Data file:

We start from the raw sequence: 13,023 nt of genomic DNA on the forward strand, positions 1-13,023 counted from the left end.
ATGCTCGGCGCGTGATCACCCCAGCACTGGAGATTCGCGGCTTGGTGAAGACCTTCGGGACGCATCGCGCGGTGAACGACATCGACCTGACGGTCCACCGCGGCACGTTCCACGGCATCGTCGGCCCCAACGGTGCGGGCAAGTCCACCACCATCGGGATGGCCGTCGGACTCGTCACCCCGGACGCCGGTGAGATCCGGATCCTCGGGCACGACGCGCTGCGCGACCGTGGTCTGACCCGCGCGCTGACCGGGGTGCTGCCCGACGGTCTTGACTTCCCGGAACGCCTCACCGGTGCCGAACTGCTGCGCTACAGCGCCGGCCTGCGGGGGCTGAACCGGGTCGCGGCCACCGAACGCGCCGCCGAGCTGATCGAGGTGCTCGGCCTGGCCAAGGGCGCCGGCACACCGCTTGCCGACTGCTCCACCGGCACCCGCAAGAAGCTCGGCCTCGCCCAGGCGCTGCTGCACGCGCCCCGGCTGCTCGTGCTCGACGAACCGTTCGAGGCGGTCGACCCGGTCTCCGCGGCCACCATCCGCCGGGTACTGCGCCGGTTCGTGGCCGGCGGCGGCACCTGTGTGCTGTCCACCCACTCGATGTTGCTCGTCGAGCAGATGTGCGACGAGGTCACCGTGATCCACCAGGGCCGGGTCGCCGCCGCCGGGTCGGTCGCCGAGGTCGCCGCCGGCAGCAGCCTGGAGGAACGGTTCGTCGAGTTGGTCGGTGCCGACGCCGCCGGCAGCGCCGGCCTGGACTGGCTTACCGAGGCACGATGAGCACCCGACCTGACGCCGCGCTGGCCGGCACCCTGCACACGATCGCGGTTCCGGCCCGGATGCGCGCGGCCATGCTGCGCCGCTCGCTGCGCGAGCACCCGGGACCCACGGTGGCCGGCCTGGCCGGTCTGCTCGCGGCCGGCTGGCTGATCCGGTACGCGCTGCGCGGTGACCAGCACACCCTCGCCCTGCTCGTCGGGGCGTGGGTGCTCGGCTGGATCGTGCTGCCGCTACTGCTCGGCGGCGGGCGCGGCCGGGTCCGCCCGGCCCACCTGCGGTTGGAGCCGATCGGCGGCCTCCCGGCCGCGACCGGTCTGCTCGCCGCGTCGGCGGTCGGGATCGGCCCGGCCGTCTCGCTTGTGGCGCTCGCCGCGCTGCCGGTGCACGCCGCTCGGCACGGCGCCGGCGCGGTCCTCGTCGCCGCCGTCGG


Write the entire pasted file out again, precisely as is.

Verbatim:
We start from the raw sequence: 13,023 nt of genomic DNA on the forward strand, positions 1-13,023 counted from the left end.
ATGCTCGGCGCGTGATCACCCCAGCACTGGAGATTCGCGGCTTGGTGAAGACCTTCGGGACGCATCGCGCGGTGAACGACATCGACCTGACGGTCCACCGCGGCACGTTCCACGGCATCGTCGGCCCCAACGGTGCGGGCAAGTCCACCACCATCGGGATGGCCGTCGGACTCGTCACCCCGGACGCCGGTGAGATCCGGATCCTCGGGCACGACGCGCTGCGCGACCGTGGTCTGACCCGCGCGCTGACCGGGGTGCTGCCCGACGGTCTTGACTTCCCGGAACGCCTCACCGGTGCCGAACTGCTGCGCTACAGCGCCGGCCTGCGGGGGCTGAACCGGGTCGCGGCCACCGAACGCGCCGCCGAGCTGATCGAGGTGCTCGGCCTGGCCAAGGGCGCCGGCACACCGCTTGCCGACTGCTCCACCGGCACCCGCAAGAAGCTCGGCCTCGCCCAGGCGCTGCTGCACGCGCCCCGGCTGCTCGTGCTCGACGAACCGTTCGAGGCGGTCGACCCGGTCTCCGCGGCCACCATCCGCCGGGTACTGCGCCGGTTCGTGGCCGGCGGCGGCACCTGTGTGCTGTCCACCCACTCGATGTTGCTCGTCGAGCAGATGTGCGACGAGGTCACCGTGATCCACCAGGGCCGGGTCGCCGCCGCCGGGTCGGTCGCCGAGGTCGCCGCCGGCAGCAGCCTGGAGGAACGGTTCGTCGAGTTGGTCGGTGCCGACGCCGCCGGCAGCGCCGGCCTGGACTGGCTTACCGAGGCACGATGAGCACCCGACCTGACGCCGCGCTGGCCGGCACCCTGCACACGATCGCGGTTCCGGCCCGGATGCGCGCGGCCATGCTGCGCCGCTCGCTGCGCGAGCACCCGGGACCCACGGTGGCCGGCCTGGCCGGTCTGCTCGCGGCCGGCTGGCTGATCCGGTACGCGCTGCGCGGTGACCAGCACACCCTCGCCCTGCTCGTCGGGGCGTGGGTGCTCGGCTGGATCGTGCTGCCGCTACTGCTCGGCGGCGGGCGCGGCCGGGTCCGCCCGGCCCACCTGCGGTTGGAGCCGATCGGCGGCCTCCCGGCCGCGACCGGTCTGCTCGCCGCGTCGGCGGTCGGGATCGGCCCGGCCGTCTCGCTTGTGGCGCTCGCCGCGCTGCCGGTGCACGCCGCTCGGCACGGCGCCGGCGCGGTCCTCGTCGCCGCCGTCGG